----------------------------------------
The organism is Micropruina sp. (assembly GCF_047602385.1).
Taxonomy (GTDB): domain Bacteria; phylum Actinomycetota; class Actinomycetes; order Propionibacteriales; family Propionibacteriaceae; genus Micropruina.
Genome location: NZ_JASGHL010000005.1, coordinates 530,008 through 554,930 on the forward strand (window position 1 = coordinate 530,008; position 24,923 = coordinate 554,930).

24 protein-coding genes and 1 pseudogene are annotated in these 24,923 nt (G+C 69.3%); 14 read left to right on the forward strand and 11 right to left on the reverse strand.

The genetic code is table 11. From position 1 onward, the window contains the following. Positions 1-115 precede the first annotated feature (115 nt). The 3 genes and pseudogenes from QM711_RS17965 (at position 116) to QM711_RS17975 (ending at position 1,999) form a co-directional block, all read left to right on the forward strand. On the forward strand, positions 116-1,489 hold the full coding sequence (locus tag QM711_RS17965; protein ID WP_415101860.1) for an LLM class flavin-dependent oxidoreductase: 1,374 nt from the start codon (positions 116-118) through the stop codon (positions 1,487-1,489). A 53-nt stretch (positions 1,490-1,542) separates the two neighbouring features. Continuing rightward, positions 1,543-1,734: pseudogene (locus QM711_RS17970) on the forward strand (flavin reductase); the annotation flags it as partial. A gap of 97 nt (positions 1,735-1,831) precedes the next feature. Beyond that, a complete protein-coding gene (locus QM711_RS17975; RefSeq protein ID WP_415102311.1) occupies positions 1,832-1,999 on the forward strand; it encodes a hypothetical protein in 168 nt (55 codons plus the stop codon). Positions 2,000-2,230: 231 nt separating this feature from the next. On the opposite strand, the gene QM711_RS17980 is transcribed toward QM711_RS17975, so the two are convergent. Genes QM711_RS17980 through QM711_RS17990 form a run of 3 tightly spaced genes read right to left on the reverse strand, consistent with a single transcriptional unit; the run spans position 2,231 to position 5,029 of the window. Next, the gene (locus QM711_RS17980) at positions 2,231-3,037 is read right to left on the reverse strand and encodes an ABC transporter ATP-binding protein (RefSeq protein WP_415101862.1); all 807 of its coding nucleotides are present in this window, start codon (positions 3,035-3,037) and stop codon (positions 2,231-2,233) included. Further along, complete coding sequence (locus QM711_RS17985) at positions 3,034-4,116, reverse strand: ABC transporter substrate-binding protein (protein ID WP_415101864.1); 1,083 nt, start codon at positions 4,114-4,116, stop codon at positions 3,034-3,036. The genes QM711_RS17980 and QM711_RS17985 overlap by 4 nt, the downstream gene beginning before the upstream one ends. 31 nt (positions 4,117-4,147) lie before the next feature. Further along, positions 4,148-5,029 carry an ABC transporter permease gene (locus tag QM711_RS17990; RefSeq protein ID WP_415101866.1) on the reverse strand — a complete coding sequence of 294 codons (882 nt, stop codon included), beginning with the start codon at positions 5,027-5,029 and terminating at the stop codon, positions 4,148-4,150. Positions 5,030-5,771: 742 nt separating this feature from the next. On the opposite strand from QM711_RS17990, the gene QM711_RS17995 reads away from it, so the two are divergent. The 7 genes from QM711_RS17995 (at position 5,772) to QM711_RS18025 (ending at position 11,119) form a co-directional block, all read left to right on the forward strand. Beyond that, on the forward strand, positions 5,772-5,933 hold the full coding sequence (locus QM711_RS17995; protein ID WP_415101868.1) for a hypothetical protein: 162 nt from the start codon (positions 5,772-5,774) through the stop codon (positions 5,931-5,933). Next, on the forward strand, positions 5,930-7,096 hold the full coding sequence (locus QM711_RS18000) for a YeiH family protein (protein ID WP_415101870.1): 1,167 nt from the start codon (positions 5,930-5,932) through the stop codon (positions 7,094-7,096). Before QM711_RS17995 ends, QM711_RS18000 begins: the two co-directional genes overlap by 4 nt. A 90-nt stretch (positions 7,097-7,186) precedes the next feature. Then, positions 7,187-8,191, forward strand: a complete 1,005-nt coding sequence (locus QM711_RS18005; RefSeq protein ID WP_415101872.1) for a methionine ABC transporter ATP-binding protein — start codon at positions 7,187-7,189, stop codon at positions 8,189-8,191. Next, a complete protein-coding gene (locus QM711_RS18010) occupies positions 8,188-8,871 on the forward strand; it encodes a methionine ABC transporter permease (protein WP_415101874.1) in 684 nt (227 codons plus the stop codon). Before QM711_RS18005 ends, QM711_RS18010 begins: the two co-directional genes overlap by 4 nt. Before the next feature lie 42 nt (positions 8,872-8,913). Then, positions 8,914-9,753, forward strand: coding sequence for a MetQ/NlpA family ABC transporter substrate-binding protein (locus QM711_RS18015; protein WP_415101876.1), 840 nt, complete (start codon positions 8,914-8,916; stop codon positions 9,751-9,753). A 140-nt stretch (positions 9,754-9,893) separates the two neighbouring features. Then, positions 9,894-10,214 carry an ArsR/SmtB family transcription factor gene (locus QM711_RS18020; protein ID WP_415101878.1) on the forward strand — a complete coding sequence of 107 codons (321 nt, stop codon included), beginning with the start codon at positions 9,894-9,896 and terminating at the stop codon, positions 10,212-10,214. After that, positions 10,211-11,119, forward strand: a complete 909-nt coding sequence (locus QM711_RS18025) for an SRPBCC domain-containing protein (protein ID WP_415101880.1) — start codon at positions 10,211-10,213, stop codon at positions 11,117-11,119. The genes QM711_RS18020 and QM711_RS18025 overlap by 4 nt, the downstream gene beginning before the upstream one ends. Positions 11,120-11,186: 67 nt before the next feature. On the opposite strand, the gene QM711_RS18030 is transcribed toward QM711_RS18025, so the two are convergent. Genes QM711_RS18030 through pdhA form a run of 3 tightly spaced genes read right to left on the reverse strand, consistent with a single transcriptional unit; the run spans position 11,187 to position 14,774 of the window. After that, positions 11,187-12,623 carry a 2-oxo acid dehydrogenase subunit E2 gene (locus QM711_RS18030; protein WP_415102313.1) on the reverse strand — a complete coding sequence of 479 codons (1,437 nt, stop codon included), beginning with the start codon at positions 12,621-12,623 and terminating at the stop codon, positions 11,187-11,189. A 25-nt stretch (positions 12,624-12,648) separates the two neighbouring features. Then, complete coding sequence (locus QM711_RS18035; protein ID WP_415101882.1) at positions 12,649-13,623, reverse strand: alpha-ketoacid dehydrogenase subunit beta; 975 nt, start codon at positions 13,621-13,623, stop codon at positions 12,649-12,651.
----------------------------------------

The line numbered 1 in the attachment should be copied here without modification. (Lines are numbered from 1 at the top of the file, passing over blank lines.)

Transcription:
The organism is Micropruina sp. (assembly GCF_047602385.1).